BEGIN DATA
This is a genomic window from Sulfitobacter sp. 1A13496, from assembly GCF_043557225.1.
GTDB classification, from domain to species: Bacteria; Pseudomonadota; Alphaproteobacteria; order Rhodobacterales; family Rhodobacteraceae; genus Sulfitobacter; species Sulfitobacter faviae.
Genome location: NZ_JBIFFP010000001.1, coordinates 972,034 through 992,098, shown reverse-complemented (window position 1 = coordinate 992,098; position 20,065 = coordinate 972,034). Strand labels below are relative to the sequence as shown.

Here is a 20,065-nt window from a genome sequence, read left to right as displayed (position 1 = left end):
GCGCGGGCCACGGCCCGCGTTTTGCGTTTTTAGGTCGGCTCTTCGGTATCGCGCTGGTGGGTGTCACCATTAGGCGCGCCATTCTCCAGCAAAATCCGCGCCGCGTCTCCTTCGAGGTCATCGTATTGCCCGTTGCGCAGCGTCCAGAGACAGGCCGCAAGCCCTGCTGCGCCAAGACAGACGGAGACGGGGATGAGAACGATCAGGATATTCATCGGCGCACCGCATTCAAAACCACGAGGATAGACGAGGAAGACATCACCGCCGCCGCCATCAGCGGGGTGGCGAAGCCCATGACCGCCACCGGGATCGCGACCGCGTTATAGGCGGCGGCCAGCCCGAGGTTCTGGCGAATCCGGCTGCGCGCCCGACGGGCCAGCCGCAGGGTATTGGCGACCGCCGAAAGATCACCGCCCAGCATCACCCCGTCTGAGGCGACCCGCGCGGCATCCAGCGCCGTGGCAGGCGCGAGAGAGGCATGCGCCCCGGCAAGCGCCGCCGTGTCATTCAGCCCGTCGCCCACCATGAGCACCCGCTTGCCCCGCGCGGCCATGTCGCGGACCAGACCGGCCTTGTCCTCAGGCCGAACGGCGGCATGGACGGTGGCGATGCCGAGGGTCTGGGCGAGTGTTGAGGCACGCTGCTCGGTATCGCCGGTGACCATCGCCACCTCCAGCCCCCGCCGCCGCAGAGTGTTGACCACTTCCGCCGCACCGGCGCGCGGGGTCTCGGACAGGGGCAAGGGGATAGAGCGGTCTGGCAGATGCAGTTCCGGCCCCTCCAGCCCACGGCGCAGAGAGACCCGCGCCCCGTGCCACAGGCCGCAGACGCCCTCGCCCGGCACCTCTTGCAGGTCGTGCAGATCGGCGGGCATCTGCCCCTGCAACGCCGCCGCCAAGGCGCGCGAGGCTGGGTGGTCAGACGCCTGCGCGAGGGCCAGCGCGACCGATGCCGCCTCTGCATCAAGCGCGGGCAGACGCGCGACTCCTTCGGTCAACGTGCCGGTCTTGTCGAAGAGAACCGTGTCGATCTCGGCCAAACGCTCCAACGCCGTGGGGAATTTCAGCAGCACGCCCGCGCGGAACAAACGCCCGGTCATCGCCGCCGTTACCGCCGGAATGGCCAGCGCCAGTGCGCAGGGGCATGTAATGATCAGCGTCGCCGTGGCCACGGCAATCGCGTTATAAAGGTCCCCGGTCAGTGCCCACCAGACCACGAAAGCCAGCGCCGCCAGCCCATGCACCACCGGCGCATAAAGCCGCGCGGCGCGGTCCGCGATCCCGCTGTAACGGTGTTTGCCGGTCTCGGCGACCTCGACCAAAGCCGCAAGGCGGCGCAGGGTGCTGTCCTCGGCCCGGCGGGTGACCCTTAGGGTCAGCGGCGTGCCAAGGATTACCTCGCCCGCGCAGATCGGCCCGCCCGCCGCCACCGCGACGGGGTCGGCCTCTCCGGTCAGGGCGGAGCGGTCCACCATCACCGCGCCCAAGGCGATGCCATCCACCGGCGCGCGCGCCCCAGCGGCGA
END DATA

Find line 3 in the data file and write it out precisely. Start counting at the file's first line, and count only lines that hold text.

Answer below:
Genome location: NZ_JBIFFP010000001.1, coordinates 972,034 through 992,098, shown reverse-complemented (window position 1 = coordinate 992,098; position 20,065 = coordinate 972,034). Strand labels below are relative to the sequence as shown.